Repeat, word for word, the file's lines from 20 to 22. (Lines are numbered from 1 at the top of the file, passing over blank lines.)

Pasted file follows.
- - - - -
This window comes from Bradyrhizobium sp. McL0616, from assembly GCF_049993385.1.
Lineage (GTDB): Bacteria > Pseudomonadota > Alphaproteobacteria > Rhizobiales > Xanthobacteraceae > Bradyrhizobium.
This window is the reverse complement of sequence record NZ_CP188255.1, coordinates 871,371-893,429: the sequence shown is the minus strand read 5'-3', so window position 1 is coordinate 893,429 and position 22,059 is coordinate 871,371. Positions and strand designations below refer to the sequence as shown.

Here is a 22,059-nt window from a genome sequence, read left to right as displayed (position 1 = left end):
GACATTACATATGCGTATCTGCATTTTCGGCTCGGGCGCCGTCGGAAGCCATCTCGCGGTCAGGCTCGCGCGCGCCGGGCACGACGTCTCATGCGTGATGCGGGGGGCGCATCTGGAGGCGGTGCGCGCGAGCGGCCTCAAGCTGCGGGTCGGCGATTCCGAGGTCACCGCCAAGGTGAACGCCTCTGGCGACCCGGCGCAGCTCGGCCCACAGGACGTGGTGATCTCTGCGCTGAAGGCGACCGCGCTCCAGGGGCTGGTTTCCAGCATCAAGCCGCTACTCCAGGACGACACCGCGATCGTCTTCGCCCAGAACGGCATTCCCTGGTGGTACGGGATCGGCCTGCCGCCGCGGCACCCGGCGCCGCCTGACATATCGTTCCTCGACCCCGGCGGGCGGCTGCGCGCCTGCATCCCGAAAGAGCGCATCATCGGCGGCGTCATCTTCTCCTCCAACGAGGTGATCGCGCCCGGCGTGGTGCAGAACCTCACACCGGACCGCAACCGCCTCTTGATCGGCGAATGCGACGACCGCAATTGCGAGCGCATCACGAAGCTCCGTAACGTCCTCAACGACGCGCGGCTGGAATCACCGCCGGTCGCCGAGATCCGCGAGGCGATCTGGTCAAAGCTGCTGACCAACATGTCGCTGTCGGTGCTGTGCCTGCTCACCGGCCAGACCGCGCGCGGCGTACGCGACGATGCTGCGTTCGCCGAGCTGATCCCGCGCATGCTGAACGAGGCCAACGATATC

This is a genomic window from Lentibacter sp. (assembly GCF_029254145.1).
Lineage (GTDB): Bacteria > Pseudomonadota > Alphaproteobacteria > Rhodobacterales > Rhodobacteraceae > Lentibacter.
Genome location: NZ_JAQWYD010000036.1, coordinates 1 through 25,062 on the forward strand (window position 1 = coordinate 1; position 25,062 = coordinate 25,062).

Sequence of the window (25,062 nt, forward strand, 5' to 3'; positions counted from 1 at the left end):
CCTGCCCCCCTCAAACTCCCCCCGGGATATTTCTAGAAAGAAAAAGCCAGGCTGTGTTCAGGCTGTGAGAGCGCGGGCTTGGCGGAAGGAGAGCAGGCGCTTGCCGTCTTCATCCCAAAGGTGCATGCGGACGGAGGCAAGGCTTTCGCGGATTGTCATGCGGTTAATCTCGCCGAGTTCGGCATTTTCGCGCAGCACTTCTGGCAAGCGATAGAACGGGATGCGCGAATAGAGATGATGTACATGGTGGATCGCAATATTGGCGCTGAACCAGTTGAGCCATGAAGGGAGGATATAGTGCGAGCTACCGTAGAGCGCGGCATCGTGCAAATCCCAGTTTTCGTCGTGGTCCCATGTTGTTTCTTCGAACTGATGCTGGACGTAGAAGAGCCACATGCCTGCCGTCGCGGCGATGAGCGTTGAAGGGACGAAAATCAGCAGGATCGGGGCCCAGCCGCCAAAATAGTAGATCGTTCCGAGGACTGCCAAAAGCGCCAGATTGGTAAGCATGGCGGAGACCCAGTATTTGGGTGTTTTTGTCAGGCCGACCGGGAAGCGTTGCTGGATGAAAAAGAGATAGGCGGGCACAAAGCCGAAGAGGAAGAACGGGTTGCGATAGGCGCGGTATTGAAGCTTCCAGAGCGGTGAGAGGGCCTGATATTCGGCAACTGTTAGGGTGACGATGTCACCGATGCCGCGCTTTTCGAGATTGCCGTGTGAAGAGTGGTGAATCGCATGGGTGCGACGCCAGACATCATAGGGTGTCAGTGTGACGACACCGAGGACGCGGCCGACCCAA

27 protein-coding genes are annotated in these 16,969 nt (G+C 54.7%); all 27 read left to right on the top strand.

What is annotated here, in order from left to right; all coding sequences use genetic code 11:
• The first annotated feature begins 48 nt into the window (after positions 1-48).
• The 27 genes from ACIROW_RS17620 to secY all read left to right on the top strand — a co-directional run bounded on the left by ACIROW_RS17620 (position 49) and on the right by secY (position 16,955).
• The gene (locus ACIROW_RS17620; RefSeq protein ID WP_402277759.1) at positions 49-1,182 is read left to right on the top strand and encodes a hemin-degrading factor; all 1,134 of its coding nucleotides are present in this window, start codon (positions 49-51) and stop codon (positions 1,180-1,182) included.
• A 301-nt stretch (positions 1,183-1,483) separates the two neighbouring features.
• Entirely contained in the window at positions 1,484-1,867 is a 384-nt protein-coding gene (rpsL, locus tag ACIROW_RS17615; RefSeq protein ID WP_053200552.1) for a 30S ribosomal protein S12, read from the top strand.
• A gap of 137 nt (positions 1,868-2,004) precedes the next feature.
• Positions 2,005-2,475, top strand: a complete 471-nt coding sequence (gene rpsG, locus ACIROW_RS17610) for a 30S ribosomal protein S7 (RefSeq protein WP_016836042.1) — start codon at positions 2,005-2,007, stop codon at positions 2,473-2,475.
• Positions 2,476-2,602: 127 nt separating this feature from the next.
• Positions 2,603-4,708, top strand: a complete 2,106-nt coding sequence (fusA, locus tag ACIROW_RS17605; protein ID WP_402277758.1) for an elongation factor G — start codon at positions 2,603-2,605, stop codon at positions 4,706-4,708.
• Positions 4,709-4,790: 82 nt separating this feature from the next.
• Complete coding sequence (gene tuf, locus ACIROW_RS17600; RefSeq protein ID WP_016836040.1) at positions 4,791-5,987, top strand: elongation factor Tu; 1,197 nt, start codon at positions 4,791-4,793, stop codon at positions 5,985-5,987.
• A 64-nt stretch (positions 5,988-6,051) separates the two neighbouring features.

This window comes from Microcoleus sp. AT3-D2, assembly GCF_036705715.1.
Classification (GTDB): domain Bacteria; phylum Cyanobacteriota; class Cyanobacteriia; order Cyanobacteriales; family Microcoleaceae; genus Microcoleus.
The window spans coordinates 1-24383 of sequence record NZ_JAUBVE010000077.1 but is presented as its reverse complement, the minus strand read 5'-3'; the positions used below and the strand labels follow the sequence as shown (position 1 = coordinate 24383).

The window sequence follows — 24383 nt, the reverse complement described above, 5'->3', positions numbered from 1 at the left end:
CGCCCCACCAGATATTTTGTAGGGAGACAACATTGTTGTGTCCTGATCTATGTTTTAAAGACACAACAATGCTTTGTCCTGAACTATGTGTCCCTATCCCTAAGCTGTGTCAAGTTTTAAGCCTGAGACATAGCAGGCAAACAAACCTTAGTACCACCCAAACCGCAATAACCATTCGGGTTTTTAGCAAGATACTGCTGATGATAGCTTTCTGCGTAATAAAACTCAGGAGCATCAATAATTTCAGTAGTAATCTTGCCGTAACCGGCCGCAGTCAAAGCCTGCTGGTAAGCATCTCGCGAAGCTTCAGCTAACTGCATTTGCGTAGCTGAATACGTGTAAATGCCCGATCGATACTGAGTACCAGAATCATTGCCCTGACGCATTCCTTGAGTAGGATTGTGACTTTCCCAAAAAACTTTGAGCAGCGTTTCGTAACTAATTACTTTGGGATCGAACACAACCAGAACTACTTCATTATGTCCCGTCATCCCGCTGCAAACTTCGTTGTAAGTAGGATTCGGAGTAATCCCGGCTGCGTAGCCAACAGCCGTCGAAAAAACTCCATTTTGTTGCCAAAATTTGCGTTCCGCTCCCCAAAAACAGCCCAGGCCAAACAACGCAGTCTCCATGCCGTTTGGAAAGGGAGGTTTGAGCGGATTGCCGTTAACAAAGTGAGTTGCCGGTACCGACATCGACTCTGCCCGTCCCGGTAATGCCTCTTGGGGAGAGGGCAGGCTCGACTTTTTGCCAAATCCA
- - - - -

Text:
• Positions 2,476-2,602: 127 nt separating this feature from the next.
• Positions 2,603-4,708, top strand: a complete 2,106-nt coding sequence (fusA, locus tag ACIROW_RS17605; protein ID WP_402277758.1) for an elongation factor G — start codon at positions 2,603-2,605, stop codon at positions 4,706-4,708.
• Positions 4,709-4,790: 82 nt separating this feature from the next.